The solution: Come see the cross, where love and mercy meet

In Romans 3:23-25, Paul writes,

For all have sinned and fall short of the glory of God, and are justified (made righteous) by His grace as a gift, through the redemption that is in Christ Jesus, whom God put forward as a propitiation (satisfaction of wrath) by His blood, to be received by faith. This was to show God’s righteousness, because in His divine forbearance (patience) He had passed over former sins.

Paul explains here how all have sinned. In his original letter, Paul was writing to the Jews, who thought that they were better than the Gentiles, because they were the people of God and they knew the law. Yet, knowledge, heritage and pedigree are all nothing before the standards of God. This is the justice of a holy God. But, God can be both merciful and just. God is merciful since He has made sinners righteous as a free gift through “the redemption that is in Christ Jesus”. He is perfectly just and righteous to do so because His wrath has been fully satisfied by the blood of Jesus Christ.

The cross is where God is able to be both merciful and just, where He is shown to be “just and justifier” (c.f. Rom 3:26). There is no contradiction in God’s mercy and justice, only sacrifice. As the hymn describes it, on that cross as Jesus hung, “grace and peace like mighty rivers, poured incessant from above, and heaven’s peace and perfect justice, kissed a guilty world in love”. This is the only reason why we can cling on to 1 John 1:9, that if we confess our sins, He is faithful and just and will forgive our sins and purify us from all unrighteousness. In our trials and suffering, we know that these are not punishments for our sins, because God has accepted the full punishment of Christ.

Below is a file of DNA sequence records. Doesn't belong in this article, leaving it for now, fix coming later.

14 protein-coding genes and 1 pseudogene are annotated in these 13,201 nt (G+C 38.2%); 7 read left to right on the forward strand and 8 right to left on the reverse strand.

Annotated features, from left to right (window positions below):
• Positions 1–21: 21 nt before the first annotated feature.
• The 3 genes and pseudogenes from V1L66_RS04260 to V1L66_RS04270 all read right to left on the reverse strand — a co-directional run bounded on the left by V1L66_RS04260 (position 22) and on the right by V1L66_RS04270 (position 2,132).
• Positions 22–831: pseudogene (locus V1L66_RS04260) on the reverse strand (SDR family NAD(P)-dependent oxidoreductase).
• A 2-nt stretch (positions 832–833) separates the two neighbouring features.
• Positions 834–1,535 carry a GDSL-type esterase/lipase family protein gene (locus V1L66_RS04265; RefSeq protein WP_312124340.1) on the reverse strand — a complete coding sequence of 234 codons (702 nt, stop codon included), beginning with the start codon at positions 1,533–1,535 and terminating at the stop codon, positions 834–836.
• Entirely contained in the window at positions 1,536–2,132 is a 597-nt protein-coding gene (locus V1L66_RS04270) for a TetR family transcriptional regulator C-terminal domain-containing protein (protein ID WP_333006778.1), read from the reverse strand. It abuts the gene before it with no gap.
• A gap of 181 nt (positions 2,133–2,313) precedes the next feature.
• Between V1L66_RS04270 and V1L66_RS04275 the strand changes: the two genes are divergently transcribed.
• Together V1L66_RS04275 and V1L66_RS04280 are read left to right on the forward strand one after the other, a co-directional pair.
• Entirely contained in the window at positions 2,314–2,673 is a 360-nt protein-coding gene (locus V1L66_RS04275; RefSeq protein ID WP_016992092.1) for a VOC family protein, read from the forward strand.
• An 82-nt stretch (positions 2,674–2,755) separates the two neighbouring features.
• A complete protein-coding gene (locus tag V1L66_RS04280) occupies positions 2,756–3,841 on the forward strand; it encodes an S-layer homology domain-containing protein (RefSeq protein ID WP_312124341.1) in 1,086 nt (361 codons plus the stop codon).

Our response: Live lives of holy worship

It is also extremely important for us to continue to uphold the fact that God is both merciful and just because it drastically changes the way we respond to God! It teaches us that we can no longer remain comfortable dwelling in sin nor religiously obey the law for the sake of escaping punishment. Rather, it calls us to respond in love, amazement and awe, by worshipping God. This was exactly what Moses did after hearing the LORD’s proclamation (c.f. Exo 34:8). We are told that he "quickly bowed His head toward the earth and worshipped". 

How can we live a life of worship? Does this mean we are to always be chipper and be singing songs? In Rom 12:1, Paul explains what it means to worship God. Our spiritual worship is demonstrated as we live obedient lives to God. We know that we are not saved by our own ability to overcome sin, yet continuing to dwell in sin is not an option and reflects our ungratefulness to God’s saving work. God’s justice and mercy informs our daily life! We live lives of worship by walking in a manner worthy of the calling we have received, as recipients who have received the gift of righteousness in Christ.


Written by Nathan Tang